An earlier version of this article incorrectly said that several thousand wild Tasmanian devils have been set apart in an effort to save the species. The number is about 100.
Bedeviled by Disease
It looks like a small, stocky dog with a bear's head. It prefers to find dead animals to eat. It shrieks like a fiend, and its ears turn deep purple when it is agitated. And right now this strange little beast is in trouble -- serious trouble.
The Tasmanian devil is facing extinction because a contagious cancer unique to devils is sweeping over Tasmania, a large island state off the southeast coast of Australia and the only place where these marsupials live in the wild.
Discovered in 1996, devil facial tumor disease (DFTD) causes painful tumors to grow around the mouths and heads of the devils. Once the cancer becomes visible, death follows in six to 12 months.
As much as half the wild devil population, which once numbered 160,000, might have been affected so far. As of now, there is no vaccine or other cure.
"They're in a pretty bad way," says Elizabeth Murchison, an Australian cancer researcher at Cold Spring Harbor Laboratory in New York. "It would be so, so sad if devils disappeared. It's motivating us [researchers] to work really hard" to find a treatment.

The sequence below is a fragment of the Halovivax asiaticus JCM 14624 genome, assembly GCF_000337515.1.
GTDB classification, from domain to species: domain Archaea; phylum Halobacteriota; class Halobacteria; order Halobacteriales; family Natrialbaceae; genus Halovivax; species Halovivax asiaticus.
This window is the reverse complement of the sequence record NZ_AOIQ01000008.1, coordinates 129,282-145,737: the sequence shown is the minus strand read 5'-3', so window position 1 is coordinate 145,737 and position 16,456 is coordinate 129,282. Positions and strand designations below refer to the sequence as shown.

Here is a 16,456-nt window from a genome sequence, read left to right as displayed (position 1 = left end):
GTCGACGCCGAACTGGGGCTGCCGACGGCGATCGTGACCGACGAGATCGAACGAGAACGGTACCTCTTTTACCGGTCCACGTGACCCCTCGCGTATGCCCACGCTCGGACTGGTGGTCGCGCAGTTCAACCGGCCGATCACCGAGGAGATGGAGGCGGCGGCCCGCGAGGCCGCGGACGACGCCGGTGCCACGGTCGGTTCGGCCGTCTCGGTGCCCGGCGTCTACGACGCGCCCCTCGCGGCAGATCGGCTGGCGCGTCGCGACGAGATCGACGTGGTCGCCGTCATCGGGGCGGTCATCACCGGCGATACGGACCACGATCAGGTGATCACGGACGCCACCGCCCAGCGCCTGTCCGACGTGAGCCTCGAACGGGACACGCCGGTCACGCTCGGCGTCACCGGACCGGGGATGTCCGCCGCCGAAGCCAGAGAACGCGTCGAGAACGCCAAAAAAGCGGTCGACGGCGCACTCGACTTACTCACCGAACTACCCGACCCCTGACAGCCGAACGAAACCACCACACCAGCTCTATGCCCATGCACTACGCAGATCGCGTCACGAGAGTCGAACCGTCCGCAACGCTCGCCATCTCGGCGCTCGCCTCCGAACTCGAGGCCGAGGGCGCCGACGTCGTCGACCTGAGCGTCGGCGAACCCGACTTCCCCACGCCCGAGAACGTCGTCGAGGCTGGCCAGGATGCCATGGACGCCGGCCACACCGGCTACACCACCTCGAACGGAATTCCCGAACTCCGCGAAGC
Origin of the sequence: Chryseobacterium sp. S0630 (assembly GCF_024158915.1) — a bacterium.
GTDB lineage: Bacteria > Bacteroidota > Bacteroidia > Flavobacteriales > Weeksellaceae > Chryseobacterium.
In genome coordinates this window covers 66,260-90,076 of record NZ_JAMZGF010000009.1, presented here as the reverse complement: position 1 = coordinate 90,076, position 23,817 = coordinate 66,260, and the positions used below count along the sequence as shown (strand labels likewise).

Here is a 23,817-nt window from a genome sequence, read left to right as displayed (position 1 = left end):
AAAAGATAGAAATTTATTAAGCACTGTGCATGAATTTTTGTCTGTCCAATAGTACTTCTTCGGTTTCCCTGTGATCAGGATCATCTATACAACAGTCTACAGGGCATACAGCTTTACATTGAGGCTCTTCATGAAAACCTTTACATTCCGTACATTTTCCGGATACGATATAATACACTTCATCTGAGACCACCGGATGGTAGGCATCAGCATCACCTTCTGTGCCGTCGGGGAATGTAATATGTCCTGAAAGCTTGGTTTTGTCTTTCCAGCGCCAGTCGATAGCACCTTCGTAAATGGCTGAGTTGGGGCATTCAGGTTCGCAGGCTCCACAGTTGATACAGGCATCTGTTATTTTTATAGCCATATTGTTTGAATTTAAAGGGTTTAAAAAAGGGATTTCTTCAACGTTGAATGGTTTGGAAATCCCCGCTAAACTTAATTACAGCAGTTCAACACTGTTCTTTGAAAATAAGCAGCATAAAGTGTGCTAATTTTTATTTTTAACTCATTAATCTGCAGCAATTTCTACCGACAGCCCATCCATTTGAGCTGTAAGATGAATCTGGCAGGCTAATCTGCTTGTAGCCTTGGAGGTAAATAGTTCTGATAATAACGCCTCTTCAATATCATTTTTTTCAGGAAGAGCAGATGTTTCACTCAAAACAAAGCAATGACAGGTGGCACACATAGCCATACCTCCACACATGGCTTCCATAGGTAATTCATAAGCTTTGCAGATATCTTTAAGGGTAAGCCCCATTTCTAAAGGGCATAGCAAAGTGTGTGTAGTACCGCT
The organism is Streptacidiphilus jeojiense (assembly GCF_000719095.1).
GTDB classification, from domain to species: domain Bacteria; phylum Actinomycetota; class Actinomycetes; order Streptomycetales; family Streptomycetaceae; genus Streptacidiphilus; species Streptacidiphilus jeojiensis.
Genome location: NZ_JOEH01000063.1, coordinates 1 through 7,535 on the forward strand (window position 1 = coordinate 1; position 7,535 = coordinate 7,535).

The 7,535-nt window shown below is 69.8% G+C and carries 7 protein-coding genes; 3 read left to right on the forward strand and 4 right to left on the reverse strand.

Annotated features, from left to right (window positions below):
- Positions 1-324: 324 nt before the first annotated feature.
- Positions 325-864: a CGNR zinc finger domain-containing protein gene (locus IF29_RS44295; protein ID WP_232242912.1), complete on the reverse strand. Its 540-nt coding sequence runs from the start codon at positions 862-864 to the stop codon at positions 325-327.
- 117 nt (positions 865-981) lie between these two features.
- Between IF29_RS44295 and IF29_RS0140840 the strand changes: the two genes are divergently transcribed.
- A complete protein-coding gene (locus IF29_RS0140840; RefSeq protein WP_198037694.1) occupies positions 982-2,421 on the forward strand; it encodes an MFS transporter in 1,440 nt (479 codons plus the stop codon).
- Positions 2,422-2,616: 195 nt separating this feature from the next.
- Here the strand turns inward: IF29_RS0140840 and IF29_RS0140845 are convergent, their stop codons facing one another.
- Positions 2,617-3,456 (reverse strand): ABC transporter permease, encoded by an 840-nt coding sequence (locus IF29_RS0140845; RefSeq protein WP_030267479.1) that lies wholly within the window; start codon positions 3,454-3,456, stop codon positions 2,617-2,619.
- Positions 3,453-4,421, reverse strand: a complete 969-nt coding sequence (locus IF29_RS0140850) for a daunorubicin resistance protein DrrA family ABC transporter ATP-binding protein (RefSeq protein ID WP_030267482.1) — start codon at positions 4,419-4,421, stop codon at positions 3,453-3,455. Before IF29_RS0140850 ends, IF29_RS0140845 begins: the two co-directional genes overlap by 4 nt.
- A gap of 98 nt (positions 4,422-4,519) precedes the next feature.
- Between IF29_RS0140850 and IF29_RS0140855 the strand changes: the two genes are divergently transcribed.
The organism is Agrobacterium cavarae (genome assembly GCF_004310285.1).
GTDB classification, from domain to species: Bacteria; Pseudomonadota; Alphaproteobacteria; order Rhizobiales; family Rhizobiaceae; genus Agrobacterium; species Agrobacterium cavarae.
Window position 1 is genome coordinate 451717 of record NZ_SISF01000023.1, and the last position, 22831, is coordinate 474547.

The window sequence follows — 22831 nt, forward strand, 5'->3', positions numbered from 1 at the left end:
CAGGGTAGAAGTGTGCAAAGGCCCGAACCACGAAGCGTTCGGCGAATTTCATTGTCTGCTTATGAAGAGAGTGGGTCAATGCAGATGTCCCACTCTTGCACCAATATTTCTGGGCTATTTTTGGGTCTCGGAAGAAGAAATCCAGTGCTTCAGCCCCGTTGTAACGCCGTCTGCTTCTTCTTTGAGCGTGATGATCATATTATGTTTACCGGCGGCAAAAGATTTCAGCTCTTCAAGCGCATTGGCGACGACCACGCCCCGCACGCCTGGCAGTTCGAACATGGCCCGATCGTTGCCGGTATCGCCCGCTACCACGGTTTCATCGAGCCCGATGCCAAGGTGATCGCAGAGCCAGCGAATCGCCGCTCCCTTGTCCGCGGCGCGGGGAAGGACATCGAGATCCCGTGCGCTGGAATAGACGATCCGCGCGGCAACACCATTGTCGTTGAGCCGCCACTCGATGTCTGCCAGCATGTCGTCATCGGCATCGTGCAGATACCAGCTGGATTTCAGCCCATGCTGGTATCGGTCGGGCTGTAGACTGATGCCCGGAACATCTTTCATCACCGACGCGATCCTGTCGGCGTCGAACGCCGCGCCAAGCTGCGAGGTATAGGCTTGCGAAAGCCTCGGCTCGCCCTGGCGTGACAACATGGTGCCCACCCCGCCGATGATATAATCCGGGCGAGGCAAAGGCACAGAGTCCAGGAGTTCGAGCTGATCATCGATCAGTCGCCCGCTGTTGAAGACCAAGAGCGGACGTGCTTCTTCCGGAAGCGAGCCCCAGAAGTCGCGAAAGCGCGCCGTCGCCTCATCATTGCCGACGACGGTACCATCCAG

Unlike most cancers, DFTD is contagious. The disease is passed through biting.
Once bitten by an infected devil, a healthy animal's immune system doesn't work properly, so the cancer grows, explains Hamish McCallum, who heads the DFTD program at the University of Tasmania.
"To encounter [diseased] devils in the wild is really quite distressing," says Murchison. "They have a bad reputation because they make such a ghastly sound, but they are really very sweet."
When the cancer is in its later stages, the devils can no longer eat. They become extremely thin. "Sometimes their jaws are broken, teeth are broken," Murchison says.